In adults, the liver produces 500-1,000 mL of the bile per day [3,4,5].

The following foods and herbs may stimulate the bile production in the liver but there is INSUFFICIENT EVIDENCE about the related health benefits: bitter artichoke [9], celery, dandelion root [11], gentian and wormwood [12], ginger [10]turmeric (curcumin) [17], fennel, green tea, horseradish, limes, Spanish black radish, whole grains and walnuts [8].

NOTE: The bile production in the liver can be reduced due to a severe liver disease or genetic disorder.

The Bile Storage In the Gallbladder

Between the meals, a muscular valve (the sphincter of Oddi) at the end of the common bile duct contracts and increases the pressure in the common bile duct, which forces the bile from the common hepatic duct to flow via the cystic duct into the gallbladder (Picture 1).

In the gallbladder, the bile is temporarily stored and concentrated [2]. The gallbladder usually contains about 30-50 mL of bile [6].

The Bile Delivery Into the Duodenum

After meals, the gallbladder contracts and the sphincter of Oddi relaxes, which allows the flow of the bile from the gallbladder through the cystic and common bile duct into the duodenum (Picture 1).

Foods that stimulate the flow of the bile from the gallbladder:

  • Foods high in fat or protein (oil, meat, fish, milk, cheese, eggs, nuts, seeds, soy products, chocolate, cakes, whey, avocado, fried foods) [14,17]
  • Coffee (caffeinated and decaffeinated) [15]
  • Turmeric (curcumin) [16,19]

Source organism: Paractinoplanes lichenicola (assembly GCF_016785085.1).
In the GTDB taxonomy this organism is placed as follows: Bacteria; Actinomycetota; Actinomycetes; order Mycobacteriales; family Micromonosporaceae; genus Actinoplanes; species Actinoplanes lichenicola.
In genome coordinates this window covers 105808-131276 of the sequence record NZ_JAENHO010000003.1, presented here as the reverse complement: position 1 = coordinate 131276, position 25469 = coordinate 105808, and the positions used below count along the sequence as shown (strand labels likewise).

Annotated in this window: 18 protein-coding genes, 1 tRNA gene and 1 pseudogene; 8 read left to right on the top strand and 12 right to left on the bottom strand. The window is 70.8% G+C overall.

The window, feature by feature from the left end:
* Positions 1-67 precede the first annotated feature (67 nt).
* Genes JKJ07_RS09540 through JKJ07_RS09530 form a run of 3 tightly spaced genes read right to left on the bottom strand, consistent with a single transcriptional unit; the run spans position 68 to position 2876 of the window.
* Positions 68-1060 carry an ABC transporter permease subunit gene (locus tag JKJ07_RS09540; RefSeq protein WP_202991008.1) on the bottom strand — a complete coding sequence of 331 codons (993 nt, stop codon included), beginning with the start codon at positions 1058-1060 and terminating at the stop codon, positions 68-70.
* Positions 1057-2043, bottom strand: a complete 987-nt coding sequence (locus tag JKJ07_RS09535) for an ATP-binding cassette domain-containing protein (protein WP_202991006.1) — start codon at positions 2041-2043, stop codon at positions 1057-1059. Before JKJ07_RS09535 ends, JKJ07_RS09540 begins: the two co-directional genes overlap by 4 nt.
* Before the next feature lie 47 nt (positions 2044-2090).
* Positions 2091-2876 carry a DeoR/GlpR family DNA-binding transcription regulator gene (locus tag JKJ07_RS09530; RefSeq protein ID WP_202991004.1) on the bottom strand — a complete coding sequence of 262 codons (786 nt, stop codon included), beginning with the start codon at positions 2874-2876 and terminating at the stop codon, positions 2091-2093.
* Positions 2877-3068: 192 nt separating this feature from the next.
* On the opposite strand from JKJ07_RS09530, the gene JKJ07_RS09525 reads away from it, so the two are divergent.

Dietary factors that slow down the bile flow:

  • Fasting, very low calorie diet or low-fat diet
  • Alcoholic beverages [18]


  • A gallstone or cancer in the common bile duct can obstruct the flow of the bile, which then backs up into the blood, skin and urine resulting in jaundice and dark yellow urine. At the same time, the absence of the bile in the small intestine results in the malabsorption of fats and their appearance in the stool, which appears grey and greasy (steatorrhea).
  • Very low calorie diet (<800 Cal/day) can result in poor bile flow and consequently in thick bile (gallbladder sludge) or gallstones.
  • Gallbladder removal or a disorder of the valve at the end of the stomach can result in the backflow of the bile from the duodenum into the stomach (bile reflux).

Enterohepatic Circulation

About 95% of the bile salts that flow via the bile into the first part of the small intestine (the duodenum) is reabsorbed in the last part of the small intestine (the ileum), taken up by the liver and secreted in the bile again [2]. This is known as enterohepatic circulation (enteron = intestine, hepar = liver).

Similarly, about 50% of the cholesterol secreted via the bile is reabsorbed [20].

Certain drugs, vitamins and minerals secreted in the bile can also be partially or completely reabsorbed.

NOTE: In a disease of the last part of the small intestine or after gallbladder removal, the bile may not be sufficiently reabsorbed and may trigger diarrhea.